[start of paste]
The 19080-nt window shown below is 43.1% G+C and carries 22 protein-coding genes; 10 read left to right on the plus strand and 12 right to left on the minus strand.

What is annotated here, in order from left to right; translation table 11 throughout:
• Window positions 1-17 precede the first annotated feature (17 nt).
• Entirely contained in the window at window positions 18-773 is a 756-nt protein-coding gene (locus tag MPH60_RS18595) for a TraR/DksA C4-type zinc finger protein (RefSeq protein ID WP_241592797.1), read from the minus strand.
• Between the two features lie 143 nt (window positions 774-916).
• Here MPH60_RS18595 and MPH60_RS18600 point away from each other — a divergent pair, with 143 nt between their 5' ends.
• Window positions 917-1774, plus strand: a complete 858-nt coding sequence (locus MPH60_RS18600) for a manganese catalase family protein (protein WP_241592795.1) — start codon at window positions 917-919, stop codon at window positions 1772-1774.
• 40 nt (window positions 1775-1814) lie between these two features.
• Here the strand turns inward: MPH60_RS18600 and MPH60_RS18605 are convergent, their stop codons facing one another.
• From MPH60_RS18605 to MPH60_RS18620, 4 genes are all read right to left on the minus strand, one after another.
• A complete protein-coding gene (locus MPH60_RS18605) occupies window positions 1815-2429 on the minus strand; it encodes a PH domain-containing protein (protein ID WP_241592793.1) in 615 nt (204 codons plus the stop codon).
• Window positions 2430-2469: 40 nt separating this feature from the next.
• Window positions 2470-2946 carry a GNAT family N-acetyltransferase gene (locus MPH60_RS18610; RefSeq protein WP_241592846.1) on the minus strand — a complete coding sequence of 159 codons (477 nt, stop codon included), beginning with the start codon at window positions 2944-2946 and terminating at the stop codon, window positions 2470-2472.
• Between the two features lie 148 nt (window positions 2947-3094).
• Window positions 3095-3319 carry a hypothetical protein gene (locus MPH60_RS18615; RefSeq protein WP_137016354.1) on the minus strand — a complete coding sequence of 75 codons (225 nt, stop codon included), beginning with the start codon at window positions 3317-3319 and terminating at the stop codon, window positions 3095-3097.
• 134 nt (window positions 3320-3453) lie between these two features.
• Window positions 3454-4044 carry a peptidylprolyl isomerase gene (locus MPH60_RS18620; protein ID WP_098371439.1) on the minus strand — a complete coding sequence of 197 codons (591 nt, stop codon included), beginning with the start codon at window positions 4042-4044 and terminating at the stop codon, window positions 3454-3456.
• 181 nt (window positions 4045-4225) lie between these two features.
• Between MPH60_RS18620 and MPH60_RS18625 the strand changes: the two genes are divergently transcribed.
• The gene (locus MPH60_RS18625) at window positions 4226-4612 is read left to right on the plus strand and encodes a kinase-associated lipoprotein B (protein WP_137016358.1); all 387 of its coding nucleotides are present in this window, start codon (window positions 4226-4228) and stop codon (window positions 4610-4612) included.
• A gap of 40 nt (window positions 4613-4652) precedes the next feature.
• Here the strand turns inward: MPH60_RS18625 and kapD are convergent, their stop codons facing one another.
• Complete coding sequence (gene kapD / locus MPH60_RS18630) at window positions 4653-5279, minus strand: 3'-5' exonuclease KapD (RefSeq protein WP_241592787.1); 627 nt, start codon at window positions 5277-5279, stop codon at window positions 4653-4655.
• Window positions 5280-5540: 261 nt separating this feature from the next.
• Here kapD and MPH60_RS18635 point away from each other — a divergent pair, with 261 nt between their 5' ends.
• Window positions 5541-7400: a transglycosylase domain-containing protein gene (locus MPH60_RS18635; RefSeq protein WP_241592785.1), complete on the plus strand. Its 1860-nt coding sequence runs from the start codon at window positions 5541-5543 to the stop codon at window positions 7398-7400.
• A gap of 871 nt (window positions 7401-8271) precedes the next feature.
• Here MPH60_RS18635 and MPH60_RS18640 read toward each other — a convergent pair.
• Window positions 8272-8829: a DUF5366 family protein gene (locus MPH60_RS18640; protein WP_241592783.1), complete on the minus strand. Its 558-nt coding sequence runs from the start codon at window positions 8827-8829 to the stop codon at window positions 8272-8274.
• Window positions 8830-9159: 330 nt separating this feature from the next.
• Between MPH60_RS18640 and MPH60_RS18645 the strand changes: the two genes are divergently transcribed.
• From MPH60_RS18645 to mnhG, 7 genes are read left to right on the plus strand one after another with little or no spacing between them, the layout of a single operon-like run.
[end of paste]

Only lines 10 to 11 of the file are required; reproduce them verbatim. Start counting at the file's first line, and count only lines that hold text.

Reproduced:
• From MPH60_RS18605 to MPH60_RS18620, 4 genes are all read right to left on the minus strand, one after another.
• A complete protein-coding gene (locus MPH60_RS18605) occupies window positions 1815-2429 on the minus strand; it encodes a PH domain-containing protein (protein ID WP_241592793.1) in 615 nt (204 codons plus the stop codon).